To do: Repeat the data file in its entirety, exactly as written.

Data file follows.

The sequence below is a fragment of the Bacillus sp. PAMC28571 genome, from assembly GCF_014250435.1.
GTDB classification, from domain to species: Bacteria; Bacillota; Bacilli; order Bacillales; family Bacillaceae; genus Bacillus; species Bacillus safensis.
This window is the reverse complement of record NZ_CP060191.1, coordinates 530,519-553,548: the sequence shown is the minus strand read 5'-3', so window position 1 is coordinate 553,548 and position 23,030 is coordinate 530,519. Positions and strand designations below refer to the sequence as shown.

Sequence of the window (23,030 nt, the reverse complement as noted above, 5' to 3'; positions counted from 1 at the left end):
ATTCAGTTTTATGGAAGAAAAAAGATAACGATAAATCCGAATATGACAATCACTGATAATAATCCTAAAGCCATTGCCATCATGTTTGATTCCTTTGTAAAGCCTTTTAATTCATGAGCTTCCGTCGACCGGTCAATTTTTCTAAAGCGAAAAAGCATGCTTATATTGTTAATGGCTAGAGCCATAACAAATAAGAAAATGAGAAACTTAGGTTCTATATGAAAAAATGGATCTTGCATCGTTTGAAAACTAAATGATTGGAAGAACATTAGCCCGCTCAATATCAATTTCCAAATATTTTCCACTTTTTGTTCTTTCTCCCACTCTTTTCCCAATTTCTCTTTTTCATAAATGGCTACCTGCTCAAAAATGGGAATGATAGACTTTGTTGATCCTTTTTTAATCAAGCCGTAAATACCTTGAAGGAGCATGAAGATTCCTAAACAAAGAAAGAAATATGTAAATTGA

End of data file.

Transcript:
The sequence below is a fragment of the Bacillus sp. PAMC28571 genome, from assembly GCF_014250435.1.
GTDB classification, from domain to species: Bacteria; Bacillota; Bacilli; order Bacillales; family Bacillaceae; genus Bacillus; species Bacillus safensis.
This window is the reverse complement of record NZ_CP060191.1, coordinates 530,519-553,548: the sequence shown is the minus strand read 5'-3', so window position 1 is coordinate 553,548 and position 23,030 is coordinate 530,519. Positions and strand designations below refer to the sequence as shown.

Sequence of the window (23,030 nt, the reverse complement as noted above, 5' to 3'; positions counted from 1 at the left end):
ATTCAGTTTTATGGAAGAAAAAAGATAACGATAAATCCGAATATGACAATCACTGATAATAATCCTAAAGCCATTGCCATCATGTTTGATTCCTTTGTAAAGCCTTTTAATTCATGAGCTTCCGTCGACCGGTCAATTTTTCTAAAGCGAAAAAGCATGCTTATATTGTTAATGGCTAGAGCCATAACAAATAAGAAAATGAGAAACTTAGGTTCTATATGAAAAAATGGATCTTGCATCGTTTGAAAACTAAATGATTGGAAGAACATTAGCCCGCTCAATATCAATTTCCAAATATTTTCCACTTTTTGTTCTTTCTCCCACTCTTTTCCCAATTTCTCTTTTTCATAAATGGCTACCTGCTCAAAAATGGGAATGATAGACTTTGTTGATCCTTTTTTAATCAAGCCGTAAATACCTTGAAGGAGCATGAAGATTCCTAAACAAAGAAAGAAATATGTAAATTGA